The Popular Front is Pro-Ukraine, and against Russia. Diplo wise, on the question of the EU, they have said they want to get rid of the CETA (which has been a demand of the Left for quite some time, with good reason), and that they are lukewarm on the EU electricity market (which was really disadventagous to France because our energy prod is cheap, but prices are driven up for no reason in an high-inflation context), but they are otherwise pro-EU (remeber! The Soc-dems and the greens are a big chunk of the alliance!)

    It's unfortunate foreign media (but our medias do it too) present the Popular Front as a LFI++ that is 'just as bad as far right' when it's a moderate left alliance against fascism.

  • EU to put tariffs of up to 38% on Chinese electric vehicles as trade war looms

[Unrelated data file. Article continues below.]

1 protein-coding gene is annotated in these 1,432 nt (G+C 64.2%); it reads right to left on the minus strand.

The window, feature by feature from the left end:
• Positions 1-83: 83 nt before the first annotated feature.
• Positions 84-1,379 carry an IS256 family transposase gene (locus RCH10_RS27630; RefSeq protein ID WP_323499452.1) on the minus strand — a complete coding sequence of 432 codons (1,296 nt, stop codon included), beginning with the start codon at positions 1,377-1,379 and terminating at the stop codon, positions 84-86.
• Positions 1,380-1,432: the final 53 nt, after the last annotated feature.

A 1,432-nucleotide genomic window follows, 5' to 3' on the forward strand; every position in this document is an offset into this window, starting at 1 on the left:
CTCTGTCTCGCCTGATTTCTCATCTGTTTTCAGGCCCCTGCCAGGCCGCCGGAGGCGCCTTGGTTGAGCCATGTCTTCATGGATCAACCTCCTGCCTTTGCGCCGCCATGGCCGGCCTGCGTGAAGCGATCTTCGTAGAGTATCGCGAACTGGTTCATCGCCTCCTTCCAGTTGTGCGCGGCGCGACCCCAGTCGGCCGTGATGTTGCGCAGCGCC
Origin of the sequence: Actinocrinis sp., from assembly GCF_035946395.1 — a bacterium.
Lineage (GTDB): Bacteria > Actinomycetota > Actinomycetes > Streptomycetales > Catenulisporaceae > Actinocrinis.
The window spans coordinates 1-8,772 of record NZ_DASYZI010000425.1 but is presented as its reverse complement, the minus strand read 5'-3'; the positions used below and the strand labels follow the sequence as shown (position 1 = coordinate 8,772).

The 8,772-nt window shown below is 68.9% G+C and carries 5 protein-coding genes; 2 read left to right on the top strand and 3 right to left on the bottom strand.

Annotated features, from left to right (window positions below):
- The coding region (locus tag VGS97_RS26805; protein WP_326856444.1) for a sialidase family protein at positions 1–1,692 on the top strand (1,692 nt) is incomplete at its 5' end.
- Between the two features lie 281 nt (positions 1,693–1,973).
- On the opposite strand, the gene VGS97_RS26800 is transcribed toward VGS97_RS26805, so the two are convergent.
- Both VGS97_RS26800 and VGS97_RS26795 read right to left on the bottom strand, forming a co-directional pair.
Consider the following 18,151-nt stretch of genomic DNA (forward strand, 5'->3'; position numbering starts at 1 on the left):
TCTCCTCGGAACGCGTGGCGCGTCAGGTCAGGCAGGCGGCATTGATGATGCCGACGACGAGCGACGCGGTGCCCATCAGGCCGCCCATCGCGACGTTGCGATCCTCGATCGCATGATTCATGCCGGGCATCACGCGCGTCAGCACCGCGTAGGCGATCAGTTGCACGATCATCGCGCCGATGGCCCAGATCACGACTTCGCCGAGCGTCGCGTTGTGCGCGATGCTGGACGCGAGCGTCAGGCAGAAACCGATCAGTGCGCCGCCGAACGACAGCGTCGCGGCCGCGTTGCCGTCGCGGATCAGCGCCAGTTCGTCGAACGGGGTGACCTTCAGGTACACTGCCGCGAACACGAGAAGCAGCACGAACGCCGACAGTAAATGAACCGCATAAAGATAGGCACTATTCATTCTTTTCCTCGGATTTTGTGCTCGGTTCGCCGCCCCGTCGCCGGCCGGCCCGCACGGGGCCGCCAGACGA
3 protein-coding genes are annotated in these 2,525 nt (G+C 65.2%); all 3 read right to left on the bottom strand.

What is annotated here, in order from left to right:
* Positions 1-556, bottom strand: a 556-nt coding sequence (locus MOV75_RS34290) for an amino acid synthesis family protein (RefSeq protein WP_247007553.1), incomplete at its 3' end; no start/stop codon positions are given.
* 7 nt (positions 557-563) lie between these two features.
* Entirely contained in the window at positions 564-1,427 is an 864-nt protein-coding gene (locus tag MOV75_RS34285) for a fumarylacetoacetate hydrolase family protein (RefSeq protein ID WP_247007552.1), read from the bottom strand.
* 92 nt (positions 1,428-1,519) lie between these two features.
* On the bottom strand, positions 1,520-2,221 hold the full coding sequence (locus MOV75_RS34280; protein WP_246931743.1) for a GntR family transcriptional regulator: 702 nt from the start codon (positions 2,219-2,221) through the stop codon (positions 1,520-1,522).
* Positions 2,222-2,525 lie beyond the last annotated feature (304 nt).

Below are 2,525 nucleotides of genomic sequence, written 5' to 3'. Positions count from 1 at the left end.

• No. China didn't do it 'overnight'. They started their transition over 20 years ago. Try telling ANYONE bar the greens in the west that they should transition all cars to electric back then and see how they would laugh to your face.

    The west is late because it lacked the vision to do it in the past, and is now paying the price by scrambling to do it late.

    But, I suppose it's better to be late than never.

  • French conservatives move toward far-right alliance
  • *some. While as much as I heavily dislike this party and their positions, I don't think they're all just okay with fachism. There's been a great number of high ranking officials from that party who denounced this proposal when it was announced out of nowhere on live TV yesterday.